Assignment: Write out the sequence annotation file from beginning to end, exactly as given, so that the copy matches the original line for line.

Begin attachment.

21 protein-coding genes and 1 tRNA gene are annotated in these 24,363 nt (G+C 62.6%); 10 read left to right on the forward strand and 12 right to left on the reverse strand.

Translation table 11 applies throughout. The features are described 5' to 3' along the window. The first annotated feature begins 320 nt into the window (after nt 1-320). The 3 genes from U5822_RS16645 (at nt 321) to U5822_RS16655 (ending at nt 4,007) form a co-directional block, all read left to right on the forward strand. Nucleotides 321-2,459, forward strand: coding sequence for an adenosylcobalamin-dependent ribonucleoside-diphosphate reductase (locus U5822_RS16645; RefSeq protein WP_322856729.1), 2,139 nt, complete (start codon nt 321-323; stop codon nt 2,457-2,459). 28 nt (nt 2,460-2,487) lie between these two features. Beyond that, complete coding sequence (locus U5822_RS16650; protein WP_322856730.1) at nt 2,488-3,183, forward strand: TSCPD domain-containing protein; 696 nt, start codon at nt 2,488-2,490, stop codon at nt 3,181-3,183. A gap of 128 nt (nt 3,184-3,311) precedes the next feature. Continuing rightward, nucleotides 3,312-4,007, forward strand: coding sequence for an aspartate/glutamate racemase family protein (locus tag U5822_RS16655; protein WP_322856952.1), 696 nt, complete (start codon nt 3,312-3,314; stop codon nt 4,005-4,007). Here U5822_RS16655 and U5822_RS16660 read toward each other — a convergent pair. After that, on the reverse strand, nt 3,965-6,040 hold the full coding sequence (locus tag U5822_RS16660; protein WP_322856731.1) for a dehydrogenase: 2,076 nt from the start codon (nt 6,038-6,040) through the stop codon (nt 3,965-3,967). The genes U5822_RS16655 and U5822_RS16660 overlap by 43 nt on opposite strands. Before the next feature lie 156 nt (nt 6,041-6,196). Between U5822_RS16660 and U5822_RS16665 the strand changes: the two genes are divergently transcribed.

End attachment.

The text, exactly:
21 protein-coding genes and 1 tRNA gene are annotated in these 24,363 nt (G+C 62.6%); 10 read left to right on the forward strand and 12 right to left on the reverse strand.

Translation table 11 applies throughout. The features are described 5' to 3' along the window. The first annotated feature begins 320 nt into the window (after nt 1-320). The 3 genes from U5822_RS16645 (at nt 321) to U5822_RS16655 (ending at nt 4,007) form a co-directional block, all read left to right on the forward strand. Nucleotides 321-2,459, forward strand: coding sequence for an adenosylcobalamin-dependent ribonucleoside-diphosphate reductase (locus U5822_RS16645; RefSeq protein WP_322856729.1), 2,139 nt, complete (start codon nt 321-323; stop codon nt 2,457-2,459). 28 nt (nt 2,460-2,487) lie between these two features. Beyond that, complete coding sequence (locus U5822_RS16650; protein WP_322856730.1) at nt 2,488-3,183, forward strand: TSCPD domain-containing protein; 696 nt, start codon at nt 2,488-2,490, stop codon at nt 3,181-3,183. A gap of 128 nt (nt 3,184-3,311) precedes the next feature. Continuing rightward, nucleotides 3,312-4,007, forward strand: coding sequence for an aspartate/glutamate racemase family protein (locus tag U5822_RS16655; protein WP_322856952.1), 696 nt, complete (start codon nt 3,312-3,314; stop codon nt 4,005-4,007). Here U5822_RS16655 and U5822_RS16660 read toward each other — a convergent pair. After that, on the reverse strand, nt 3,965-6,040 hold the full coding sequence (locus tag U5822_RS16660; protein WP_322856731.1) for a dehydrogenase: 2,076 nt from the start codon (nt 6,038-6,040) through the stop codon (nt 3,965-3,967). The genes U5822_RS16655 and U5822_RS16660 overlap by 43 nt on opposite strands. Before the next feature lie 156 nt (nt 6,041-6,196). Between U5822_RS16660 and U5822_RS16665 the strand changes: the two genes are divergently transcribed.